Literally a heart attack in a bowl, chicharon is deep-fried pork skin that is usually flavoured with salt and garlic. You are free to add a few varieties, such as chilli for some additional kick to the crunch. It is great with an ice cold beer on hand but you will probably have to stop yourself from overindulging. This tasty snack is easily found at 7-Elevens, market stalls and anywhere beverages are sold throughout the Philippines.
10. Crispy Pata
Very much similar to German pork knuckles, this pork knuckle is simmered, drained and deep fried until crisp. The pork is tender and juicy inside with a crisp, crackling exterior. Served with vinegar, soy sauce and chilli.
11. Fish Tinola
Fish tinola is the tasty proof of Cebu’s seafood freshness. The simple sour broth is flavoured with onions, tomatoes and sambag (tamarind) and cooked over coco-lumber firewood for hours to achieve the perfect taste.
Kare Kare is a traditional Filipino ox tail stew that is served together with a thick savory peanut sauce. Besides ox tail, tripe, and pork leg and on some occasions goat and chicken meat are also used. Other than the signature peanuts, shrimp paste is another essential flavouring that is placed on the side to complete the dish. Traditionally, the “palayok” (clay cooking pot) is used to cook this dish and is served straight to the dining table.
13. Chicken inasal
Chicken inasal, commonly known as Inasal, is a famous Visayan chicken barbecue that originated from Bacolod City in the Philippines. The chicken to be roasted is marinated in a mixture of lime, pepper, vinegar and annato then grilled over hot charcoal to juicy perfection. Served with rice, vinegar and soy sauce, you will see vendors selling chicken barbeque in almost every corner of the street of Bacolod City.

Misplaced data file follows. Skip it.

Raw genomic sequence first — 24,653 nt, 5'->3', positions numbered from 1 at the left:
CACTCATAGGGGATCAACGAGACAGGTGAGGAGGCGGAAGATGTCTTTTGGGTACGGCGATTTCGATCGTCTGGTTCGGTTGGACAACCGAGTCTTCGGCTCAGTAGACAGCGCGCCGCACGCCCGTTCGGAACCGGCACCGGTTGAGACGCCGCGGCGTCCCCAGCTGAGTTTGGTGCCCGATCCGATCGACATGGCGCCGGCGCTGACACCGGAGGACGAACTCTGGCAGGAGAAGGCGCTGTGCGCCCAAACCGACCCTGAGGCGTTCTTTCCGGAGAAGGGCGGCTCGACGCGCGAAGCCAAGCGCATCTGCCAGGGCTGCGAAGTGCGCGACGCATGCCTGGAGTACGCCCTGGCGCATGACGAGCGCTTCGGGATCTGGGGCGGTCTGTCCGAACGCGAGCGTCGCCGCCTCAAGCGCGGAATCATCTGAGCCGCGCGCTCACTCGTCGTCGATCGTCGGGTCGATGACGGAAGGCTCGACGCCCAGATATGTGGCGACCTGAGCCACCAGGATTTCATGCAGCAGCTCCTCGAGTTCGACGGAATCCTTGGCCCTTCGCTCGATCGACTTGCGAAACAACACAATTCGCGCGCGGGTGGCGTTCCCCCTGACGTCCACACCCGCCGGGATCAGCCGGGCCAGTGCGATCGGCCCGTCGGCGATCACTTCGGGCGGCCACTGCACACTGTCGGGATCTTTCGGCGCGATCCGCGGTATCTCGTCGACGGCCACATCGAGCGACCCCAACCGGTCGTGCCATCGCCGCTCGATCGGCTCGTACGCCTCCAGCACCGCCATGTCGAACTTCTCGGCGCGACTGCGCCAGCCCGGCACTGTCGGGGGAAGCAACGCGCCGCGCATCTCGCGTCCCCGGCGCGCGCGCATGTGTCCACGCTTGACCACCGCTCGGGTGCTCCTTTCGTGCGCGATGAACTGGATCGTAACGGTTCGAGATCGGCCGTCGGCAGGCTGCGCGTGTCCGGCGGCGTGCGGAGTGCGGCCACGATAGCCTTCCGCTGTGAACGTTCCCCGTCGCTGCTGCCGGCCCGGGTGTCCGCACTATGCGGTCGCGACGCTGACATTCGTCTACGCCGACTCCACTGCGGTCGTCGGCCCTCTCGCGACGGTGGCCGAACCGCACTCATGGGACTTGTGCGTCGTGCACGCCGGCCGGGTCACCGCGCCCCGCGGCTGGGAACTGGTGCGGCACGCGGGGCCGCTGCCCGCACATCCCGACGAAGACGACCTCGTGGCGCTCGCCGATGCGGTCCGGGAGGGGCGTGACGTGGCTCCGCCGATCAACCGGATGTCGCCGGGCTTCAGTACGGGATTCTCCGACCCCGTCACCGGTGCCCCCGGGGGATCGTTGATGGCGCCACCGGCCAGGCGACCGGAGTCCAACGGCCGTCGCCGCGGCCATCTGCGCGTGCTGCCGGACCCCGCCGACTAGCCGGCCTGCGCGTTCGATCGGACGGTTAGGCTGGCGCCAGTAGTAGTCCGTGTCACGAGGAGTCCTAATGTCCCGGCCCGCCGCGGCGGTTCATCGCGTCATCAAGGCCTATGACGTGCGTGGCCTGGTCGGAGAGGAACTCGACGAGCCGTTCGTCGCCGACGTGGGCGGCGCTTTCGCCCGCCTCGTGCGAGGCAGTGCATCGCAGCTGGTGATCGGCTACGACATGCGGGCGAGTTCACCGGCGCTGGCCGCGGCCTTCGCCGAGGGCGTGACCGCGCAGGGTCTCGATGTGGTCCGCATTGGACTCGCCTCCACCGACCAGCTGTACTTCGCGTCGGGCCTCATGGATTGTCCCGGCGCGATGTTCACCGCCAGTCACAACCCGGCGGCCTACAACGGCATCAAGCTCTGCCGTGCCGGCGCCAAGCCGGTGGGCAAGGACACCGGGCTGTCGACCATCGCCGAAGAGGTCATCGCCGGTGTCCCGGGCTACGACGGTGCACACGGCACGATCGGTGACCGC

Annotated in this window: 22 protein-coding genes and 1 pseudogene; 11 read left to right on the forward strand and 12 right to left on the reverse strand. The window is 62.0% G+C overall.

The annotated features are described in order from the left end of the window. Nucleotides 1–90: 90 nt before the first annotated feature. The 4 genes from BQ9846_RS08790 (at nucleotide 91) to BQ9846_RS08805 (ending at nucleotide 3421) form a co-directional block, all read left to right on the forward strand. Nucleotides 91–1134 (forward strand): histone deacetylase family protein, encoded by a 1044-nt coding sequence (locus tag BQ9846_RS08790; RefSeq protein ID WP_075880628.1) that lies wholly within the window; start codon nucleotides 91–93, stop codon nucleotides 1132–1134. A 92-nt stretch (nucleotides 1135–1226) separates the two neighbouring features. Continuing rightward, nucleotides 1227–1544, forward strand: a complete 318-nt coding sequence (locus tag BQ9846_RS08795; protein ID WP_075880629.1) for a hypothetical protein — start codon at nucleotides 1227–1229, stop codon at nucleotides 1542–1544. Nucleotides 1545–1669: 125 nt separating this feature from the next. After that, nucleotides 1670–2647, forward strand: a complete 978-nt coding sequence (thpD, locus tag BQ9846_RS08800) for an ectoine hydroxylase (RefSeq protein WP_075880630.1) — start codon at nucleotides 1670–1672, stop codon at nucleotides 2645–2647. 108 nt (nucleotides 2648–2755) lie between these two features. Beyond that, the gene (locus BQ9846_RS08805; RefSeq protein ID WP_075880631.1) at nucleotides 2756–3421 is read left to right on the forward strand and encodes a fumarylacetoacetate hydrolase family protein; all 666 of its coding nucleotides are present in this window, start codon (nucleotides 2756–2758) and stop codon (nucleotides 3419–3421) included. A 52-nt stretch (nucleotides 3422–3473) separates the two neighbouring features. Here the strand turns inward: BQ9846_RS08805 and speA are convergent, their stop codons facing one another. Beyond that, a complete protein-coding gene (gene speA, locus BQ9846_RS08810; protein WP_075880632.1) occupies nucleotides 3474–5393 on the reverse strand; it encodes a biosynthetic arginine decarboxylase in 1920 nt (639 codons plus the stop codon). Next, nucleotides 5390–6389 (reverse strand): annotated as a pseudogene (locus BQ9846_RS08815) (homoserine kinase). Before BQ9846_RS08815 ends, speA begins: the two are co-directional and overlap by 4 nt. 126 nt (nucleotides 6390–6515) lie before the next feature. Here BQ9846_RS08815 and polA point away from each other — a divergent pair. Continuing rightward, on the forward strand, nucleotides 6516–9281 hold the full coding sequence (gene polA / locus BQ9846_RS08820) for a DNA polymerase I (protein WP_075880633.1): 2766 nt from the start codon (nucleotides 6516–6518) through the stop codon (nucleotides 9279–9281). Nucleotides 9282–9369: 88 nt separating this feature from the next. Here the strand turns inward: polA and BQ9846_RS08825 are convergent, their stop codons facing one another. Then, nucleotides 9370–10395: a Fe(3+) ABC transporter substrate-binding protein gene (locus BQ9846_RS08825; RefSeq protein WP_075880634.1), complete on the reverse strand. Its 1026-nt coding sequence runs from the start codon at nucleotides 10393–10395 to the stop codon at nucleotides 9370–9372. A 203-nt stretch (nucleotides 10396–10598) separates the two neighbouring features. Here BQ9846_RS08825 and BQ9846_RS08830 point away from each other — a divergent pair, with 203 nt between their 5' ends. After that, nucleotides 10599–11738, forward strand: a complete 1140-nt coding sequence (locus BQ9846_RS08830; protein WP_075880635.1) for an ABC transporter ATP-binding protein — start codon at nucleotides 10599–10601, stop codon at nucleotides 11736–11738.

14. Taba Ng Talangka
Taba ng talangka (shore crab or river crab roe/fat) can be considered one of the most sought after delicacies from Pampanga in fact taba ng talangka can be said to be the caviar of Filipinos. To make it, hundreds of mini crabs have to be painstakingly de-shelled to collect the crab fats. Typically one huge sack of talangka can make only make one small bottle of taba ng talangka. It is rare to find pure taba ng talangka nowadays, most are mixed with starch and if you’re lucky, talangka meat.
Bulalô is one of the favourite local beef dish of the Filipinos. It is a light colored soup that is made by cooking beef shanks and marrow bones until the collagen and fat has melted into the clear broth. Bulalo is native to the Southern Luzon region of the Philippines.
16. Arroz Caldo
Arroz caldo is the Filipino’s interpretation of the Chinese congee. In this rice soup, chicken and rice are boiled in a ginger-based broth until the grains have disintegrated into porridge. Fried garlic bits, chopped green onions and calamansi juice are then added for additional layers of flavour.
17. Ilocos empanada
The name of this delicous deepfried street snack reveals its Spanish origins but filipinos have it prepared using all local ingredients. Grated unripe papaya or bean sprouts, egg and loganiza (pork sausage) are stuffed in the empanada and fried in piping hot oil before being served with a spicy vinegar sauce. Get this staple Filipino food from stalls beside the cathedrals in Vigan and Laoag.
18. Dinuguan At Puto
A savory Filipino stew of diced pork meat and offal, cooked in vinegar and pork blood, and garnished with green chili. Best served with Classic Puto. A Filipino classic!
Bibingka is a type of rice cake from the Philippines usually eaten during the Christmas season. It is traditionally cooked in clay pots lined with banana leaves.
20. Leche flan
Leche Flan (also known as crème caramel and caramel custard) is a dessert made-up of eggs and milk with a soft caramel on top. Leche Flan is commonly served at Fiestas and other special occasions.
Halo-halo literally means ‘mixed together’ in Tagalog and that is exactly what it is – you get a load of sweet stuff all mixed together to create an amazing taste sensation. The dessert consists of a plethora of ingredients from sago to corn to boiled beans layered over a base of shaved ice and condensed milk in a tall glass before finishing off with purple yam ice cream, leche flan and sprinkles of sugar and fruits.
We hope you enjoyed our selection of the must-have filipino cuisines when visiting The Philippines. If you know of other worthy delicacies do share with us in the comments section below.